And that's how he raced this year. Perhaps his early struggle gave him the template for his life on the racetrack.

"I started seeing him out at Winbak when he was about 8 months or so of age," remembers MacIntosh. "I first took a shine to him because when I was in a relationship with Casie (Coleman) I was involved with his big brother Chedder, (Betterthanchedder), and he was a tough horse, so I figured Courtly would be too.

"When he was entered in the sale [Lexington] I just loved the way he looked, so when the bidding went to $60,000, I turned to my wife, Leanne, and said, "you know what - let's give it a shot. She had been urging me on the whole way anyway. She somehow knew. So I bought him.

"I didn't know anything about his early days [the death of his dam], I just saw a tough looking horse who reminded me so much of Chedder, and it didn't take long to find enough partners to get into him. Which was a relief because $60,000 was the highest I'd ever gone for a horse. "

Before the Courtly Choice purchase at $60,000, the $30,000 he spent on Clear Idea a year earlier, was the most Blake had ever spent on a yearling. MacIntosh even recently told TROT that he "felt sick" at the time the hammer dropped. But he's not feeling too sick about it today!

Roll forward to present day, and Courtly is a millionaire. He's the best three-year-old pacing colt in all of North America, and has the genetic map and to possibly progress into a great stallion. This 2018 year has been incredible, to say the least, but it may be that we won't actually get the opportunity to celebrate his true greatness beyond it.

Now that he's won the Meadowlands Pace and the Little Brown Jug, life is such that he may well be retired to Winbak before he turns four years of age.

"Which, if I'm being honest, is crushing. He is a once-in-a-lifetime racehorse, and when the day comes for him to leave the barn, it will be sad," shares Blake.

"In my heart I want him to race on. But, the commercial reality is, he might not come back as a four-year-old as good as he is right now, meaning, we all need to send him to stud at his peak. The risk is too big."

Garrett Bell, who does not know which of the Winbak farms Courtly will stand at just yet, agreed.

"You just have to look at Captaintreacherous. He was a superstar at three and just didn't come up as a four-year-old, so while yes, we want to see him race on, and I believe he could develop into an iron horse, the gamble is just too big."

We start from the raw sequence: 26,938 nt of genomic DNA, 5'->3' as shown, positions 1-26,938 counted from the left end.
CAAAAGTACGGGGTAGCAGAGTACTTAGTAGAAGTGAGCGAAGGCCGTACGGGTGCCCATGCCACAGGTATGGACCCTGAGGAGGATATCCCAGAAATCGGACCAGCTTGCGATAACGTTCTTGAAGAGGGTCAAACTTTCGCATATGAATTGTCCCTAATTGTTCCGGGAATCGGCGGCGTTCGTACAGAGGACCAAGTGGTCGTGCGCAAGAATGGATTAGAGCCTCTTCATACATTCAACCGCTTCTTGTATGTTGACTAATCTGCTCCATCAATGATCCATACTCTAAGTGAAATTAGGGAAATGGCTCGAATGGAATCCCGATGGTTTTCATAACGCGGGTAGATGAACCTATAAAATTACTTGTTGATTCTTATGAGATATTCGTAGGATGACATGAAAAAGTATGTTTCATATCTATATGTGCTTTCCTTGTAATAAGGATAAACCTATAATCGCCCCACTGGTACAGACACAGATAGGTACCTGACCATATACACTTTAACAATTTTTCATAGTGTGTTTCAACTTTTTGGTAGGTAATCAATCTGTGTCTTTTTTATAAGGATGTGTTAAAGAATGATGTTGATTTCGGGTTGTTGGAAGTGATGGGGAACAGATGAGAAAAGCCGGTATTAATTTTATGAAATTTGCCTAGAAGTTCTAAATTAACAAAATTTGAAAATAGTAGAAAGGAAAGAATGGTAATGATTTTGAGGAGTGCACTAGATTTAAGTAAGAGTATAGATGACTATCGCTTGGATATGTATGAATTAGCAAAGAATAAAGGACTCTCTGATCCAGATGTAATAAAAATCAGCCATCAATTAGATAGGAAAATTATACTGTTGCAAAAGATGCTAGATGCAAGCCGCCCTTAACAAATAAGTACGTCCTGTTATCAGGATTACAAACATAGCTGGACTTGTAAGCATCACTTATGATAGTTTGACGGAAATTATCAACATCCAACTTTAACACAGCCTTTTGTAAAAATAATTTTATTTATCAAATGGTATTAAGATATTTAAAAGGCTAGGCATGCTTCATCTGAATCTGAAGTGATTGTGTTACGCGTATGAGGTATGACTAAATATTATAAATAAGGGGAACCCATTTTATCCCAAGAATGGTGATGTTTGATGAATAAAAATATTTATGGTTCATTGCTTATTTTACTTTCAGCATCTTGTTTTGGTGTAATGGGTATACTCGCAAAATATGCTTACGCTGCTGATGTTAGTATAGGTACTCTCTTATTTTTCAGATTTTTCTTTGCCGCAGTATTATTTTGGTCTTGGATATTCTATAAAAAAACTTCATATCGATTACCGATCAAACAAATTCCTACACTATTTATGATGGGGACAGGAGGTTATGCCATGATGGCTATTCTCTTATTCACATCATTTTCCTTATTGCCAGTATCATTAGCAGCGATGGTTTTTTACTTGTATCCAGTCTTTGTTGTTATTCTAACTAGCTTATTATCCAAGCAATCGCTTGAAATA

"Right now I own 12.5% of him, and when he retires I will keep 10%," said MacIntosh. "So my pocket is competing with my heart. Going to stud in his prime, with those two stallion-making wins behind him, and the memory in breeders' minds of his Little Brown Jug day, means he should keep me going and happy for at least the next 10 years," smiled Blake, who credits revered and respected trainers such as Donnie Rankin Jr, Richard Carroll, and Dana Lloyd as being his inspiration to succeed.

"They wouldn't know it, but I looked up to them, watched everything they did and I learned a great deal from their horsemanship."

Which he had to do, for here was a guy who went to university to study business, because his Dad wanted him to eventually take over the family's insurance brokerage firm.

When at school as a youngster, there wasn't a plan or road map marked out for standardbred success.

But it's worked out that way, and now he is about to become very well-off, after following his own dreams and instincts. Blake and Leanne MacIntosh are, "more comfortable now than a few years back, when I had to enter horses to race, just hoping to get enough money to survive that month," he tells.

In the harness racing industry, Courtly and Blake have become as important to the fabric of Canada's international exploits as Avril Lavigne, Ryan Gosling, John Tavares (Blake loves that he's with the Leafs now), Donovan Bailey, etc., all of whom, like Blake MacIntosh, grew up in Ontario.

To be fair, Blake and his horse are not the megastar types like 'The Great One' or Justin Bieber, but certainly, what they've done should be recognised on the international stage.

And those great achievements occurred in the year of 2018 - a very good year to be famous it seems.

GIVING SOME CREDIT WHERE CREDIT IS DUE

When recalling the early lessons taught to Courtly Choice, from the time he was broke and trained down at age two, trainer Blake MacIntosh is quick to credit one of his Assistant Trainers, longtime horseman, Mike Pennington, for a lot of Courtly Choice's success.

"When we train them down we always go in groups - usually groups of four," relates MacIntosh. "Penny just seemed to be the one that got along with Courtly the best. Courtly was always a lazy colt at a younger age, and Mike is better at 'coaxing' one than most - so Mike always went with him. He jogged him most days, and he went the training trips with him for the most part too. Mike deserves a lot of the credit for helping this colt get to where he is today."